High Prevalence of Xanthoma and Nephrocalcinosis in Aquarium-housed Atlantic Wolffish (Anarhichas lupus) and Spotted Wolffish (Anarhichas minor)
Centre Québécois sur la Santé des Animaux Sauvages/Canadian Wildlife Health Cooperative, Faculté de Médecine Vétérinaire, Université de Montréal, St. Hyacinthe, QC, Canada; 2
Aquarium du Québec, Québec City, QC, Canada; 3
Biodôme de Montréal, Montréal, QC, Canada
The Atlantic wolffish (AW) and the spotted wolffish (SW), which are long-lived fish found in the North Atlantic and Arctic oceans, are respectively classified as special concern and threatened species, mainly due to bycatch. To better understand health issues associated with the care of these species, which are occasionally kept in public aquariums, reports from all necropsies performed in two zoological institutions between 2009 and 2018 were reviewed (29 AW and 7 SW). These wolffish were fed with a similar fish-based diet, and kept in multi-species exhibits with comparable environmental parameters. The most frequent necropsy findings were the presence of xanthomas (AW: 38%; SW: 71%), nephrocalcinosis (AW: 39%; SW: 71%) and urinary bladder uroliths (AW: 4%; SW: 71%). Xanthomas, which were mostly (81%) located at the base of pectoral fins, were characterized by an extensive granulomatous inflammation centered on accumulations of partly mineralized degenerate fatty material mainly composed of cholesterol crystals. Nephrocalcinosis was characterized by deposition of calcium salts within the kidneys, especially in the collector tubules, and was commonly associated with tubular necrosis. Even if the etiology of these conditions remains unclear, a nutritional origin is suspected. Indeed, the nutritional composition of the cold-water fish-based diet fed to aquarium-housed wolffish is most likely very different from their natural diet which is mainly composed of invertebrates, such as urchins and crustaceans. These differences in nutrients, such as lipid and mineral content, may explain the high prevalences of xanthoma and nephrocalcinosis/uroliths observed in wolffish housed in these institutions.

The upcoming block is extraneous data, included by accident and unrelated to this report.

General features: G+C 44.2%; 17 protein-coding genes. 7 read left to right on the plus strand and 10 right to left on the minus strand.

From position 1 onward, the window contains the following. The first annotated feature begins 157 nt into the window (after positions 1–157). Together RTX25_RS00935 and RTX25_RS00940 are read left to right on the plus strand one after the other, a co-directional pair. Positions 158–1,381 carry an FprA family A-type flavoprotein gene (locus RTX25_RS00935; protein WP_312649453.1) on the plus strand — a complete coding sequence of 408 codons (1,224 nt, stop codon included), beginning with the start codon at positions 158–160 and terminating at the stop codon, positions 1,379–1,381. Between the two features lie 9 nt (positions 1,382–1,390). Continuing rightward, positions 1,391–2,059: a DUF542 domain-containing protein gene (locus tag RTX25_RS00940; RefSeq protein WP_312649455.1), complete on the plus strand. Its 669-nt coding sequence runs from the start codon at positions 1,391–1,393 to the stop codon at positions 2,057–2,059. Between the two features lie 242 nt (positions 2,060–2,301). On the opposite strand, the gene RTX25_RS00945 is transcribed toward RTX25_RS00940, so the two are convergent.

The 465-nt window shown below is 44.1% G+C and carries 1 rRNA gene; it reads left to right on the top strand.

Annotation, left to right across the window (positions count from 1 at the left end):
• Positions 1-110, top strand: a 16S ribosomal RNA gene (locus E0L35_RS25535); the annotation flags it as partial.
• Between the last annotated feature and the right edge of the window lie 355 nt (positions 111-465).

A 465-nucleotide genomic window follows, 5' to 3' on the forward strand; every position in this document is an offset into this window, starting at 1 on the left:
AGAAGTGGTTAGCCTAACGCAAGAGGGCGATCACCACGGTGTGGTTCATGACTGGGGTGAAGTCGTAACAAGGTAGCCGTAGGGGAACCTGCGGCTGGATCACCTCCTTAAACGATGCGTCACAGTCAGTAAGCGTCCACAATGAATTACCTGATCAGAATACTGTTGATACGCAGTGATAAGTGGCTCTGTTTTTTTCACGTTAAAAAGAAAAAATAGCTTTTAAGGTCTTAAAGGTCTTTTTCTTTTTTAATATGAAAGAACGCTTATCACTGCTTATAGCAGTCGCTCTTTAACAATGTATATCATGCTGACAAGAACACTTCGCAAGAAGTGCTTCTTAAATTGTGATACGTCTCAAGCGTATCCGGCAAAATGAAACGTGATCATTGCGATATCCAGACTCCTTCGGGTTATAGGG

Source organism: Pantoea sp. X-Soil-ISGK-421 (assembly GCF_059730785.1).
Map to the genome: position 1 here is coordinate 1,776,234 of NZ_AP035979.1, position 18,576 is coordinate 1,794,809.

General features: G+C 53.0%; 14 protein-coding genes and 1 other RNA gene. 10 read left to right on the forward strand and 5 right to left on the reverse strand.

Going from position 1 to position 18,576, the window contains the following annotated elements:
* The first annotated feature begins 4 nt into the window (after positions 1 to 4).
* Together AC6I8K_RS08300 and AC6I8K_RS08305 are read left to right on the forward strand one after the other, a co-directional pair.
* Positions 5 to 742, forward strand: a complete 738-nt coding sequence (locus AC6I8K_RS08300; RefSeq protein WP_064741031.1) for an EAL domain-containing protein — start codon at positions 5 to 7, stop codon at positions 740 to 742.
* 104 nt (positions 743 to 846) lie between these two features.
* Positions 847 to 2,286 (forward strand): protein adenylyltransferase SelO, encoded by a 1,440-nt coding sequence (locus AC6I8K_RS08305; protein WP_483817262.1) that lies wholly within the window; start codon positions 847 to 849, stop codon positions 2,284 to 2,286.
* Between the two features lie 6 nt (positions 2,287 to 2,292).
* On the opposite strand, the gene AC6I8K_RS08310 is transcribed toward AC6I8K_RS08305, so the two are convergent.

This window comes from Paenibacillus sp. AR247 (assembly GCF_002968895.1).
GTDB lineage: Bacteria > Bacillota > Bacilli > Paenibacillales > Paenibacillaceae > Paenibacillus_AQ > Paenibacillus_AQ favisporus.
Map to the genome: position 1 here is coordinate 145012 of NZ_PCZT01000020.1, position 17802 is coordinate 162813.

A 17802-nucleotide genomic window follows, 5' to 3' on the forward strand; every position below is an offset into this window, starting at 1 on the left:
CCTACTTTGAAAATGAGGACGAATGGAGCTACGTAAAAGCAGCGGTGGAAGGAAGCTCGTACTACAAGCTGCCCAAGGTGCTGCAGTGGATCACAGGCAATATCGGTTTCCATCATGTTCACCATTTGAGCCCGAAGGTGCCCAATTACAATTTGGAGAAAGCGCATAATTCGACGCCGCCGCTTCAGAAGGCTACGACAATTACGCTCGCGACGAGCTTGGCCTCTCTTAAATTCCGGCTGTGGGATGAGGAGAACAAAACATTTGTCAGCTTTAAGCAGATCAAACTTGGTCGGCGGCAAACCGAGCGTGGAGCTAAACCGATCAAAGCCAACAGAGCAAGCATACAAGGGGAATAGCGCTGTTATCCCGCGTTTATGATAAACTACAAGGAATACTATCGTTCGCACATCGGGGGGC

The authors wish to thank the veterinary residents and veterinarians that performed the necropsies as well as animal health technicians and aquarists that have been involved with the care of these fish.
* Presenting author
+ Student presenter